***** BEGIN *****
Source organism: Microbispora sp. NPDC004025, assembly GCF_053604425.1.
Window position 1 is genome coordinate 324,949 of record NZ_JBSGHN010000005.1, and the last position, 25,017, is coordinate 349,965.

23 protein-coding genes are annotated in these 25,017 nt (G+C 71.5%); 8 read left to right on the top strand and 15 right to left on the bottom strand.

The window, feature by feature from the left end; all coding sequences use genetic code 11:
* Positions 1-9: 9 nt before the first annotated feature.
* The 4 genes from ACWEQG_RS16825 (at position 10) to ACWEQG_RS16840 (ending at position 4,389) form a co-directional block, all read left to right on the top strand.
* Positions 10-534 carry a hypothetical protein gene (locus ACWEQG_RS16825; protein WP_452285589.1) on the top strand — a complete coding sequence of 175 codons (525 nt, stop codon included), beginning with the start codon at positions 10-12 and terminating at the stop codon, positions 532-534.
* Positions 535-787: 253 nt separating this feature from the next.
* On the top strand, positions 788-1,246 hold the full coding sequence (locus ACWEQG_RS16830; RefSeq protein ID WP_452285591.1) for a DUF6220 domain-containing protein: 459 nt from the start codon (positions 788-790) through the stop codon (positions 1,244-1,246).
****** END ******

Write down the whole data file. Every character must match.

Source organism: Microbispora sp. NPDC004025, assembly GCF_053604425.1.
Window position 1 is genome coordinate 324,949 of record NZ_JBSGHN010000005.1, and the last position, 25,017, is coordinate 349,965.

23 protein-coding genes are annotated in these 25,017 nt (G+C 71.5%); 8 read left to right on the top strand and 15 right to left on the bottom strand.

The window, feature by feature from the left end; all coding sequences use genetic code 11:
* Positions 1-9: 9 nt before the first annotated feature.
* The 4 genes from ACWEQG_RS16825 (at position 10) to ACWEQG_RS16840 (ending at position 4,389) form a co-directional block, all read left to right on the top strand.
* Positions 10-534 carry a hypothetical protein gene (locus ACWEQG_RS16825; protein WP_452285589.1) on the top strand — a complete coding sequence of 175 codons (525 nt, stop codon included), beginning with the start codon at positions 10-12 and terminating at the stop codon, positions 532-534.
* Positions 535-787: 253 nt separating this feature from the next.
* On the top strand, positions 788-1,246 hold the full coding sequence (locus ACWEQG_RS16830; RefSeq protein ID WP_452285591.1) for a DUF6220 domain-containing protein: 459 nt from the start codon (positions 788-790) through the stop codon (positions 1,244-1,246).